mistake of the rationalists has its foothold in commonsense thought. Sometimes, as ﬁts the context, I refer to reason as Hume deﬁnes it as strict reason,
whereas the commonsense idea of reason as the steady inﬂuence of the
calm passions I refer to as calm reason (as suggested by T:, ), but this
is not Hume’s term. Next time I want to ask whether the description of this
so-called calm reason (the steady inﬂuence of the calm passions as Hume
describes it) is compatible with his ofﬁcial view of rational deliberation.
(Paragraph Ten) In the concluding and very important paragraph,
Hume asserts that people are guided sometimes by their calm and sometimes by their violent passions. We often act against our interests, as speciﬁed (it seems) by our general appetite to good or by the balance of all our
passions together. Yet we often do manage to counteract the violent passions in pursuing our more important and permanent interests and designs;
so the present promptings of the violent passions (as felt impressions of
reﬂection) are not by any means always decisive. Whether we are moved
by them depends upon what Hume calls our general character and present
disposition. By this he means, I believe, the present conﬁguration of our
passions (of all kinds with their strength and turbulence) that constitutes
Note that Hume deﬁnes strength of mind as, let’s say, a more or less
pervasive (permanent) present disposition in which the calm passions are
usually effective in controlling our deliberations and inﬂuencing our conduct. Strength of mind enables someone to pursue long-run and larger aims
in an effective manner. In doing this, the calm passions are strong as
opposed to weak. Later (T:f.) Hume adds that while the violent passions
have a more powerful inﬂuence, often the calm ones “when corroborated
by reﬂection, and seconded by resolution, are able to control them in
their most furious moments” (T:–). This is an important remark. But
how can the calm passions do this on Hume’s account? I return to this next
§. Hume’s Account of (Nonmoral) Deliberation: The Ofﬁcial View
. I now sum up the ground covered so far with an account of what I
shall refer to as Hume’s ofﬁcial view of (nonmoral) practical reasoning, or
deliberation. (By nonmoral I mean that questions of duty and obligation
and the like are not expressly involved; Hume does not discuss these matters
until Book III, so I put them aside). My account takes Hume at his word
in II:iii: (hence the term “ofﬁcial”) and sets out his view in a straightforward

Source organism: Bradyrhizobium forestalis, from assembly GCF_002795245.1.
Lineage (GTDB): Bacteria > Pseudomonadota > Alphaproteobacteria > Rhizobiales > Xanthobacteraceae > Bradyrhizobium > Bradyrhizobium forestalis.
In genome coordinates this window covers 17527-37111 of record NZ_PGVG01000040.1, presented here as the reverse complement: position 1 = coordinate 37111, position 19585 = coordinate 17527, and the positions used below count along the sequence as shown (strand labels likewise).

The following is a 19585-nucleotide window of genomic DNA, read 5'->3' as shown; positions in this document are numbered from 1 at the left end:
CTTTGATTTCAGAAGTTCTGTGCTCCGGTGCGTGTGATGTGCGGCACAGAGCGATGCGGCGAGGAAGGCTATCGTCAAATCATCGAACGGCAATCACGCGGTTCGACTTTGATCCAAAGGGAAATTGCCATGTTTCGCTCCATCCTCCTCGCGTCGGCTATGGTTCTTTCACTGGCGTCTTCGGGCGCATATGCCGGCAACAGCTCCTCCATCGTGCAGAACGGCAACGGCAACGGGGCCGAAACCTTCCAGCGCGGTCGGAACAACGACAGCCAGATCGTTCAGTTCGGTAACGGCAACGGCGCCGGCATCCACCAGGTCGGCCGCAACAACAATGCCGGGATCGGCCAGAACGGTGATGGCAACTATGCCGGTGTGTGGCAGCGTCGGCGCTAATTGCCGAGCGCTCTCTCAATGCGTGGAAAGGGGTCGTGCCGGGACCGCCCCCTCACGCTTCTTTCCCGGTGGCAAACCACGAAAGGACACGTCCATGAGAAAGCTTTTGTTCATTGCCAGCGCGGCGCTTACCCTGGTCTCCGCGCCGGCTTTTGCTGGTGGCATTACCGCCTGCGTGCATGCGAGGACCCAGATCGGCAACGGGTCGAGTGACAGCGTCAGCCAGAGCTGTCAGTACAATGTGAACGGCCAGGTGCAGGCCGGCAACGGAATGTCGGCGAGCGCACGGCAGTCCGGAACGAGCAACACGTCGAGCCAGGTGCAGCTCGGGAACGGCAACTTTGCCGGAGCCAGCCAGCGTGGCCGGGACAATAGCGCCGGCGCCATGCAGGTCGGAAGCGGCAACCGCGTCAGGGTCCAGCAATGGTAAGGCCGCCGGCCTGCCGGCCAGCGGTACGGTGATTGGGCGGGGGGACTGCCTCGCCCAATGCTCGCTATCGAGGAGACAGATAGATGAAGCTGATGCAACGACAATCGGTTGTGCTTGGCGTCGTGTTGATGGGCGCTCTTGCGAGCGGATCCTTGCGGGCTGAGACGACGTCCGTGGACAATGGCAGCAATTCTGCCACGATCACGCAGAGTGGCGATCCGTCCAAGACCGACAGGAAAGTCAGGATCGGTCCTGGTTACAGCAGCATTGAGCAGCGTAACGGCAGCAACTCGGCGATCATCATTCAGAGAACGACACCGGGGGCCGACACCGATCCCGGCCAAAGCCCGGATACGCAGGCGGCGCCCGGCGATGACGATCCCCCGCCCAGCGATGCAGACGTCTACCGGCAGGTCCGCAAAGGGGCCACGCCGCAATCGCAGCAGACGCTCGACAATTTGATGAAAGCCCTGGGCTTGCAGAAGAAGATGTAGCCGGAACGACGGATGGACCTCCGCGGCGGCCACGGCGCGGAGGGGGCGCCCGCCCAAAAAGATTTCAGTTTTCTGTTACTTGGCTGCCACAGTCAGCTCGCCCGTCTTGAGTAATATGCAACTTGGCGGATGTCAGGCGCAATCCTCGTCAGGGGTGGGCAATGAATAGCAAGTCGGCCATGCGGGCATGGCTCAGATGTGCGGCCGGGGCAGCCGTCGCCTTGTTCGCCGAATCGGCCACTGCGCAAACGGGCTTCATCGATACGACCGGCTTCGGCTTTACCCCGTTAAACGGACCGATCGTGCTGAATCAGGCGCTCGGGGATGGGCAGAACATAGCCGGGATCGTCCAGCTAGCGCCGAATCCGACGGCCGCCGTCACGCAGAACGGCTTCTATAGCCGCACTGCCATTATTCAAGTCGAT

way. Next time we see that Hume’s view, once we include what he says
in later sections of II:iii, is rather more complicated and raises a number
of questions. Today I conclude with the ofﬁcial view of II:iii: which often
passes as his doctrine: the so-called Humean view. The main points seem
to be the following.
First, in deliberation every chain of reasons in means-to-ends reasoning
is ﬁnite and has as its stopping point a ﬁnal (or ultimate) end, which is an
objective or aim of one or more of the passions as Hume speciﬁes them.
I suppose that a reason in such a chain of reasons is a statement (and so true
or false) saying that (doing) something is an (effective) means to something
(i) Finiteness means that the chain of “in order to” clauses (“I
do X in order to Y”) is ﬁnite and usually has a small number
He says, “Ask a man why he uses exercise; he will answer, because he desires
to keep his health. If you then enquire, why he desires health, he will readily
reply, because sickness is painful. If you push your enquiries further, and
desire a reason why he hates pain, it is impossible he can ever give any. This
is an ultimate end [my italics] and is never referred to any other object”
(Enquiry, Appendix I, ).
(ii) As the quotation shows, the stopping point must be an objective or aim of one or more of the passions. This means that
if “I do W in order to have Z” (or to possess, secure, establish
Z, and so on for many variations) is the last link in the chain
of reasons, then the having of Z is an objective or aim of
one or more of my passions (original, direct, or indirect).
I think that for Hume, all kinds of passions may specify ultimate, or
ﬁnal, ends; for example, benevolence and kindness to children, pride and
shame, our general appetite to good as well as our sense of beauty, and
much else, can all specify such ends.
. Second, we see that there are many possible different stopping points
given by the passions. The aims of the passions are many, and there is no
single end, not even that of aiming at pleasure and avoiding pain.
Hume’s view is not, I believe, hedonistic; nor is it egoistic (see Enquiry,
Appendix II, –, on self-love, where he essentially accepts Bishop Butler’s criticism of the doctrine of self-love in Sermons, XI and XII ).
He doesn’t suppose that all our passions are concerned with self-centered
objectives. Benevolence and kindness to children are examples. Of course,
pleasures and pains have an important psychological role: ﬁrst, pleasures
may enter into the causes (or the generation) of passions, and second,
achieving the aims of passions generally gives pleasure, since fulﬁlling any
passion does so; but that pleasure is not the aim, not the objective, of the
passion. We must distinguish three roles of pleasures and pains: (i) as causes
of passions, (ii) as resulting from fulﬁlling passions, and (iii) as the aims and
objectives of passions. In saying that Hume’s view is neither hedonistic nor
egoistic, I mean the aims and objectives of passions are neither hedonistic
. Third, the process of deliberation (practical reasoning) may correct our
existing passions in at least two ways: